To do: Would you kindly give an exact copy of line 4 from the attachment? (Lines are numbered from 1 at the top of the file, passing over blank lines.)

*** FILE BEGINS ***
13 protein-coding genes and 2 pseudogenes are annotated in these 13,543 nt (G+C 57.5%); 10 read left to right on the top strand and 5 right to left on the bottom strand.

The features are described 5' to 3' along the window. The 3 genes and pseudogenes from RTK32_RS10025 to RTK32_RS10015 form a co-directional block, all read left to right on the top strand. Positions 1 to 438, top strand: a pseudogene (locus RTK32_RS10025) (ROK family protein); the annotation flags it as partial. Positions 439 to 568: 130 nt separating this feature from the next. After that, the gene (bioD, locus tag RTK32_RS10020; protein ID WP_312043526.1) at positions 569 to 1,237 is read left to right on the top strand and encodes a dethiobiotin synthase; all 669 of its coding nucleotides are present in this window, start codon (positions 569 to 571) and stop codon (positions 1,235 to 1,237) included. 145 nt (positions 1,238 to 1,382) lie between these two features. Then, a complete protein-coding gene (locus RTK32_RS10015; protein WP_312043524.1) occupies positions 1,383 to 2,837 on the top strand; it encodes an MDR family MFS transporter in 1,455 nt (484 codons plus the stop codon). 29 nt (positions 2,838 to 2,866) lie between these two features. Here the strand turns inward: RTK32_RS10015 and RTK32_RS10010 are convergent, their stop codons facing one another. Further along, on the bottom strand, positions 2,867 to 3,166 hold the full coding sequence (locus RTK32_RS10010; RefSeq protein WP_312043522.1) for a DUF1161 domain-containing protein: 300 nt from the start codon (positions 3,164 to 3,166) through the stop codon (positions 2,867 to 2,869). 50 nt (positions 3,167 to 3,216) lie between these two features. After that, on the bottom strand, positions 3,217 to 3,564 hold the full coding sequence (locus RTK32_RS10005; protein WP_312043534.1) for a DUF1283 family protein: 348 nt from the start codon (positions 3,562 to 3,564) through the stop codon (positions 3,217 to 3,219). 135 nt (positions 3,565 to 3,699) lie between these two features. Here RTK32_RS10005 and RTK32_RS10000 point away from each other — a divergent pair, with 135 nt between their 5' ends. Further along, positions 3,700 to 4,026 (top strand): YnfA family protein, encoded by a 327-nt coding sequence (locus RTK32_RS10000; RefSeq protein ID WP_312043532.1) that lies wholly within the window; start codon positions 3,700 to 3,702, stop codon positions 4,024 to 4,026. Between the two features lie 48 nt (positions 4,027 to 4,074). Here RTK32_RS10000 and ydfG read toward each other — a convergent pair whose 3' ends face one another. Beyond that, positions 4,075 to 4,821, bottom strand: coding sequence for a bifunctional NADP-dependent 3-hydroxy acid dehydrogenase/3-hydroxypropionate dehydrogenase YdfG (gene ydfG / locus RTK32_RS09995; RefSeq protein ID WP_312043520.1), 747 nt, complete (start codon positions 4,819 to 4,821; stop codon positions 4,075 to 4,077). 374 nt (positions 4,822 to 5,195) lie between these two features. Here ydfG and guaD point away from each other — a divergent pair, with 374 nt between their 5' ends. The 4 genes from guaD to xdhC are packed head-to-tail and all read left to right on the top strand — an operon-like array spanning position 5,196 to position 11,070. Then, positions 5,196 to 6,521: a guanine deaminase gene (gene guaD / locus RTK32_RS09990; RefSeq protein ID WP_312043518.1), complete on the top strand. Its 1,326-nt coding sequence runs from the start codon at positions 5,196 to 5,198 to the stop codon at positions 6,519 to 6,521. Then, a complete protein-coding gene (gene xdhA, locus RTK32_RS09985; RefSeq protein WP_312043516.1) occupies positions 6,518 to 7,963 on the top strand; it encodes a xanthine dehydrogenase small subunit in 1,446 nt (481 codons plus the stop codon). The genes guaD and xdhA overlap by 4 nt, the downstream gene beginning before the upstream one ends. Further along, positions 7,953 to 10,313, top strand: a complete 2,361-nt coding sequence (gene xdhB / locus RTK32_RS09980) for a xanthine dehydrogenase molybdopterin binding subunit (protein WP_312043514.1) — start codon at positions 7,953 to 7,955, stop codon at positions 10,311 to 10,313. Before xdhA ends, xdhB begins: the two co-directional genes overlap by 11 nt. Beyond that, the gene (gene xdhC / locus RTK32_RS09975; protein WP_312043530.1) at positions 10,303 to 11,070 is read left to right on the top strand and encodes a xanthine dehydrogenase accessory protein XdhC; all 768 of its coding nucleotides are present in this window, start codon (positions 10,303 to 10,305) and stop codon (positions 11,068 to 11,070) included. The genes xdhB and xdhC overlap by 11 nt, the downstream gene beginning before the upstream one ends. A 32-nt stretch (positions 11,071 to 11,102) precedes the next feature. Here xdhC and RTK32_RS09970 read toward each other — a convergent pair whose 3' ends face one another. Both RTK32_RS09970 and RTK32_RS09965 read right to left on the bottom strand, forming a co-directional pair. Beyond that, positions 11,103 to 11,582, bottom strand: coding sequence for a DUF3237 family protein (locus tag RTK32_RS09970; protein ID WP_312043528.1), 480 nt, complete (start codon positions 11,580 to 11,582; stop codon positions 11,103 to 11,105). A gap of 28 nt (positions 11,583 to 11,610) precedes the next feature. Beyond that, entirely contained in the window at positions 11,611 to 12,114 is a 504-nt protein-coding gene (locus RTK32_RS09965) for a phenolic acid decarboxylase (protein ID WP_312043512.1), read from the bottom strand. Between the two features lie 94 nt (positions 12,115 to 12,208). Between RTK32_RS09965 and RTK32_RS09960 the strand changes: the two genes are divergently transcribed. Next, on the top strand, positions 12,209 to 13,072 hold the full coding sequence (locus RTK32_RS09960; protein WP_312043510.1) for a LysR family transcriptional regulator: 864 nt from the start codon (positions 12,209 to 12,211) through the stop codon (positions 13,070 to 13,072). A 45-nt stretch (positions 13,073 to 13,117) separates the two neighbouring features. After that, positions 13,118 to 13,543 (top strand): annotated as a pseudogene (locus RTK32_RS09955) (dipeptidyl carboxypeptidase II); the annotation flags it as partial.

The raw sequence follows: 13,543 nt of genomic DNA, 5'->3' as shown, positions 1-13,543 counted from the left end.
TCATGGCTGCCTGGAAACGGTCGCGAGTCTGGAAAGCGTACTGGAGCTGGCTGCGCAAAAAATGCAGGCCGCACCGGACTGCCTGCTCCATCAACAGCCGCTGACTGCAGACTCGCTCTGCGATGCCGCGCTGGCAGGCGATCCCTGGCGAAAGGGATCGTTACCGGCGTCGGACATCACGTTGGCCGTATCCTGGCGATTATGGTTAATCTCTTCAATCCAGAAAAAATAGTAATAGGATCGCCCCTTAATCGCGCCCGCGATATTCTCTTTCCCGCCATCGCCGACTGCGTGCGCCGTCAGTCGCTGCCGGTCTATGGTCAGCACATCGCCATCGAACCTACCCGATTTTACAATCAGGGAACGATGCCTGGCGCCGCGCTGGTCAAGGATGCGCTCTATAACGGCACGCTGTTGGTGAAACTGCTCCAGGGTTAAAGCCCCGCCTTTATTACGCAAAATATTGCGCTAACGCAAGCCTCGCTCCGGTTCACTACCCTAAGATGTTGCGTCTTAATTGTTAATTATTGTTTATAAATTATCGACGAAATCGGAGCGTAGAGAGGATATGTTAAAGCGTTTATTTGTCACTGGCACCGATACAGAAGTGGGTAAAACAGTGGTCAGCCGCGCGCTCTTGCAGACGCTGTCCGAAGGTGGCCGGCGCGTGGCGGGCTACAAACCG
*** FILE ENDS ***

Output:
TCATGGCTGCCTGGAAACGGTCGCGAGTCTGGAAAGCGTACTGGAGCTGGCTGCGCAAAAAATGCAGGCCGCACCGGACTGCCTGCTCCATCAACAGCCGCTGACTGCAGACTCGCTCTGCGATGCCGCGCTGGCAGGCGATCCCTGGCGAAAGGGATCGTTACCGGCGTCGGACATCACGTTGGCCGTATCCTGGCGATTATGGTTAATCTCTTCAATCCAGAAAAAATAGTAATAGGATCGCCCCTTAATCGCGCCCGCGATATTCTCTTTCCCGCCATCGCCGACTGCGTGCGCCGTCAGTCGCTGCCGGTCTATGGTCAGCACATCGCCATCGAACCTACCCGATTTTACAATCAGGGAACGATGCCTGGCGCCGCGCTGGTCAAGGATGCGCTCTATAACGGCACGCTGTTGGTGAAACTGCTCCAGGGTTAAAGCCCCGCCTTTATTACGCAAAATATTGCGCTAACGCAAGCCTCGCTCCGGTTCACTACCCTAAGATGTTGCGTCTTAATTGTTAATTATTGTTTATAAATTATCGACGAAATCGGAGCGTAGAGAGGATATGTTAAAGCGTTTATTTGTCACTGGCACCGATACAGAAGTGGGTAAAACAGTGGTCAGCCGCGCGCTCTTGCAGACGCTGTCCGAAGGTGGCCGGCGCGTGGCGGGCTACAAACCG